Metal Rock and Poetry

After listening to Iron Maiden’s version of “The Rime of the Ancient Mariner”, I believe that it does a good job at portraying the poetry. At first, I did not enjoy listening to Iron Maiden because I am not into their genre of music. It is difficult to define romantic poetry as one certain thing. Heavy metal can be seen as another form of romantic poetry. It portrays emotions and feelings in a different way.

The heavy metal rock music went along with the poem when it introduced the men and the Mariner to a frigid land that was covered in “mist and snow” where the snow “cracked and growled, and roared and howled”. The music brought to life of the uncertainty the men and the Mariner were going through. The loudness of rock portrayed their surrounding and the environment they were in. The snowy condition was described well because the way the snow roared and howled is paired well with the loudness and heaviness of rock. The transition of heavy metal rock to soft, creepy sounding music led to the slow foreshadowing of the men being cursed.

“One after one, by the star-dogged Moon,

Too quick for groan or sigh,

Each turned his face with a ghastly pang,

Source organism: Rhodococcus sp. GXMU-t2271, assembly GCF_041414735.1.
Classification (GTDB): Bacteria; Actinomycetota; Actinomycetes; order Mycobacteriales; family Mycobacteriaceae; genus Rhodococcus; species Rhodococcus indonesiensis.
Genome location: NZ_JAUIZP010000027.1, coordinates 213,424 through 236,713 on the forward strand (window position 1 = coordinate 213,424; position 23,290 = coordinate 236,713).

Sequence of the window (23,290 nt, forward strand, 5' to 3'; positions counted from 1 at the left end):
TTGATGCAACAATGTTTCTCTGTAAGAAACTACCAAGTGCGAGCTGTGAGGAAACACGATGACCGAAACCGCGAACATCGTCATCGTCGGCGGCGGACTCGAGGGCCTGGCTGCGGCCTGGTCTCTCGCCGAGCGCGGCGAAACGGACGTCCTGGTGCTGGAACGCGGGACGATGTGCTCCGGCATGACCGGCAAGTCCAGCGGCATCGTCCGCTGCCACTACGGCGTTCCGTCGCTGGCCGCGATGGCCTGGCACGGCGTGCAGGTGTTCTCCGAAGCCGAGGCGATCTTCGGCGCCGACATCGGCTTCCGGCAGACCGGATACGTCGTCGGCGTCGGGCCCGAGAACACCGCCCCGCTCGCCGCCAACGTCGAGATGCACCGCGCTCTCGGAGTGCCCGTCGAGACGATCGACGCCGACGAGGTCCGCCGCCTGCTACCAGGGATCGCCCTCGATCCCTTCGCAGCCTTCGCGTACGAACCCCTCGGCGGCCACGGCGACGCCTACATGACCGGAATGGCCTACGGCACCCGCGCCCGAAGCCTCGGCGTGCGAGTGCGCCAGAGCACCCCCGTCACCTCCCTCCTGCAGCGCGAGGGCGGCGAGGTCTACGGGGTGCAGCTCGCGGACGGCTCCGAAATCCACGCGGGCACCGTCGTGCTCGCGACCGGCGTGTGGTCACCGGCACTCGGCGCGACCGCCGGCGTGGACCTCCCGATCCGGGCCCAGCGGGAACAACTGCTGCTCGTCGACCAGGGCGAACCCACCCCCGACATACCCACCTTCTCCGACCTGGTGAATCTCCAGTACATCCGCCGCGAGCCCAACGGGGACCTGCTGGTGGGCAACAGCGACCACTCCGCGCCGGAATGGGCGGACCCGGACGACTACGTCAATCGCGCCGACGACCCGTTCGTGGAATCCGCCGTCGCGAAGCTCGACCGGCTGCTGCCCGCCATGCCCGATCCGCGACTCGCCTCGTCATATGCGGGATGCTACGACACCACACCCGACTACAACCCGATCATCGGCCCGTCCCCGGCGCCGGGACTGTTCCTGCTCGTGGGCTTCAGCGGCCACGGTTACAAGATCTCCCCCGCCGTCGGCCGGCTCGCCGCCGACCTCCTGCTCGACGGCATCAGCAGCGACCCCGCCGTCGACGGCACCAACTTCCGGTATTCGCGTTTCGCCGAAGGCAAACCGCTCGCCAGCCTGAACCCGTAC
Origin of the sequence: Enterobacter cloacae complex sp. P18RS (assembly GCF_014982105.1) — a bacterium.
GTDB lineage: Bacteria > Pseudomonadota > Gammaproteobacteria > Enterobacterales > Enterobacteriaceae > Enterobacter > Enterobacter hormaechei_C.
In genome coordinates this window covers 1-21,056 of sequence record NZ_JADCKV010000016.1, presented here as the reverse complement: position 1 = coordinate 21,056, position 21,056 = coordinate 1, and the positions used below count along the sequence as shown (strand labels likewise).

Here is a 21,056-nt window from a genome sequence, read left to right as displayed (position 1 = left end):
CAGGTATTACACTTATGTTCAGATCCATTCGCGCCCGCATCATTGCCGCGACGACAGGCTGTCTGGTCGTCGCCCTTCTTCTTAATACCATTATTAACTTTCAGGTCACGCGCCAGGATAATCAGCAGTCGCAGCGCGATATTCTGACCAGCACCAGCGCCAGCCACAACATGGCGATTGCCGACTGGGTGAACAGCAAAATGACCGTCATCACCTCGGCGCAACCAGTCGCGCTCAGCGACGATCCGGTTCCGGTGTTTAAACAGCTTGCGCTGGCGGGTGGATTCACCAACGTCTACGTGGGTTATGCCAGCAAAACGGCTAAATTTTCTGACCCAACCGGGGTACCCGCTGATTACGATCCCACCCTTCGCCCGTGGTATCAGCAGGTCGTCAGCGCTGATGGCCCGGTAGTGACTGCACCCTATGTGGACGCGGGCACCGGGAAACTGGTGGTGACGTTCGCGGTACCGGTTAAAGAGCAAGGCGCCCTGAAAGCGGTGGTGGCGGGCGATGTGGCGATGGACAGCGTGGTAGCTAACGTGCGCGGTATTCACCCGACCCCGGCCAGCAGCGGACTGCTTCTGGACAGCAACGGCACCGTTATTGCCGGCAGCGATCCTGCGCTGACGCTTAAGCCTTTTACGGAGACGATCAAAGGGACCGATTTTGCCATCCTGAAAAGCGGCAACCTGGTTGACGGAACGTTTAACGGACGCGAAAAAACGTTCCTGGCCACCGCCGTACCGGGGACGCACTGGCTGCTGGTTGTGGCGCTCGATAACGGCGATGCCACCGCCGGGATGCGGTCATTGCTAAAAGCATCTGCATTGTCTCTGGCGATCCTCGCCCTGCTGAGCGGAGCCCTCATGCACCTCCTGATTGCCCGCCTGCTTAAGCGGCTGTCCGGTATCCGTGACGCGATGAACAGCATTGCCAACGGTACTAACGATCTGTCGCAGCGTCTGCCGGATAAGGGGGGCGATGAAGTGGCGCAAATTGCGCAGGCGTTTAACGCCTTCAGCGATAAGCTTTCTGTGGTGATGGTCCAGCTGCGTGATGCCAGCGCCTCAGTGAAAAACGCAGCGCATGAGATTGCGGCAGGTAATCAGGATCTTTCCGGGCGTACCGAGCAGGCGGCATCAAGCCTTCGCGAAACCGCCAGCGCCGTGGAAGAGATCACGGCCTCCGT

And cursed me with his eye.

Four times fifty living men,

(And I heard nor sigh nor groan)

With heavy thump, a lifeless lump,

They dropped down one by one.”

At the 5:52 mark in the song, he goes off course and reads a part of the poem instead. I feel that by doing this, there is a sense of connectivity to the actual poem even if that part lasted for less than a minute. After the two verses were read in the song, there is a two minute gap before the singing starts again. This silence lets us process what has just happened. The men have just been cursed. When the singer said “they dropped down one by one” and leaves us hanging with only music, we wait in anticipation wondering what’s going to happen next. It causes our minds to think of scenarios that are to come after. And when he starts to sing again, we come to realize that the curse still lives on.

-Naomi Van

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3 thoughts on “Metal Rock and Poetry

  1. I liked the way you emphasized the way the song brings to life the environment of the poem. This is a very interesting point that I think can be expanded broadly. This blog post can be improved with textual evidence from the poem and song to strengthen your claim.

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  2. One of the original ideas in this post is that the music brought to life the story of the mariner and their situation. I thought it was interesting that you saw the slow music as foreshadowing the curse of the tale, I completely overlooked that part. I liked that you focused on the musical tone, but would have liked to see more analysis of the textual evidence.
    -Nancy Sanchez

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  3. Naomi, your post is easy to understand thanks to your clear interpretations. I understand your point of view because I feel the same way. Perhaps you can use more textual evidence from the poem to strengthen your claim as well.
    -Dario Lomeli (2/3)

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